Washington: Barack Obama Tuesday became the first US president to swear on the Bible that Abraham Lincoln used for his inauguration 147 years ago.
US presidents are not constitutionally required to be sworn in using a Bible, though most do, Theodore Roosevelt being the most notable exception.
With expectations from Obama riding high, his choice of the Lincoln Bible is seen as a powerful symbol of a historic occasion.
Presidential Inaugural Committee executive director Emmett Beliveau said Obama was "deeply honoured" to have the first use of the Lincoln Bible since the Civil War to "provide a powerful connection to our common past and common heritage".
This was the first time since Lincoln on March 4, 1861, that this Bible was used for a presidential swearing in.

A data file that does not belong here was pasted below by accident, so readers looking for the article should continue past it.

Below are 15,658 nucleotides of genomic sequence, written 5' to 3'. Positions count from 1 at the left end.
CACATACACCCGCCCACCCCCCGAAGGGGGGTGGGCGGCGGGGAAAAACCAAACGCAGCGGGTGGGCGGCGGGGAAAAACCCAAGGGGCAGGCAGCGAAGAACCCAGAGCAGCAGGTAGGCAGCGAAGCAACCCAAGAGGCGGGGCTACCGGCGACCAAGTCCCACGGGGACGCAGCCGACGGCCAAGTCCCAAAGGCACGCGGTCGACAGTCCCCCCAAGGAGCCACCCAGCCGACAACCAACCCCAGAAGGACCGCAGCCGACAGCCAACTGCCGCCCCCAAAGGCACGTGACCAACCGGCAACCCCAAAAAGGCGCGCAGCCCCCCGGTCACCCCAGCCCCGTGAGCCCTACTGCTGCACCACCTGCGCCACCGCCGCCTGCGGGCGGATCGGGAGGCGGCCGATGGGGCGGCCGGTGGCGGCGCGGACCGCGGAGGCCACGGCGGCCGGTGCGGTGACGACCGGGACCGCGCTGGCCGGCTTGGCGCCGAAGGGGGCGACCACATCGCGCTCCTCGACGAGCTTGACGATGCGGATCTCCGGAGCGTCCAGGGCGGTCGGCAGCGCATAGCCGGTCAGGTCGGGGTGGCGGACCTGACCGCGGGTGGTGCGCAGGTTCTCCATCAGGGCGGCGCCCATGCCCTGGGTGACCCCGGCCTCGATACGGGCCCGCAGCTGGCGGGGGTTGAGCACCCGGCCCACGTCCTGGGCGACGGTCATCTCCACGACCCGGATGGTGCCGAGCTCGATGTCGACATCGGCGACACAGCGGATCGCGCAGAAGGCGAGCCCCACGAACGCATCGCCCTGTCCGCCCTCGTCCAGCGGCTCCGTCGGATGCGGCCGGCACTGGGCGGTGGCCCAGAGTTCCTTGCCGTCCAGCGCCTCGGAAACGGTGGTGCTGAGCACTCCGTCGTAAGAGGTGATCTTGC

Obama pays tribute to Martin Luther King
So far, George Washington's Bible has been a popular choice, used by Warren Harding, Dwight Eisenhower and George W. Bush.
Other presidents have opted for personal Bibles - Richard Nixon used two belonging to his family, and Bill Clinton chose his grandmother's.
Facing a nation divided nation, Lincoln used his first inaugural address to call for national unity, arguing that the US constitution was created "to form a more perfect Union".
The Lincoln Bible, an 1853 Oxford University Press edition, is about six inches long, four inches wide and less than two inches thick.
Lincoln, after taking the oath, had kissed the book, following a tradition started by George Washington.
After the inauguration, the Bible will be on display at the Library of Congress from Feb 12 to May 9 as part of an exhibition for the 200th anniversary of Lincoln's birth.
More updates on Obama
For more International news | For more Political news | For more Offbeat news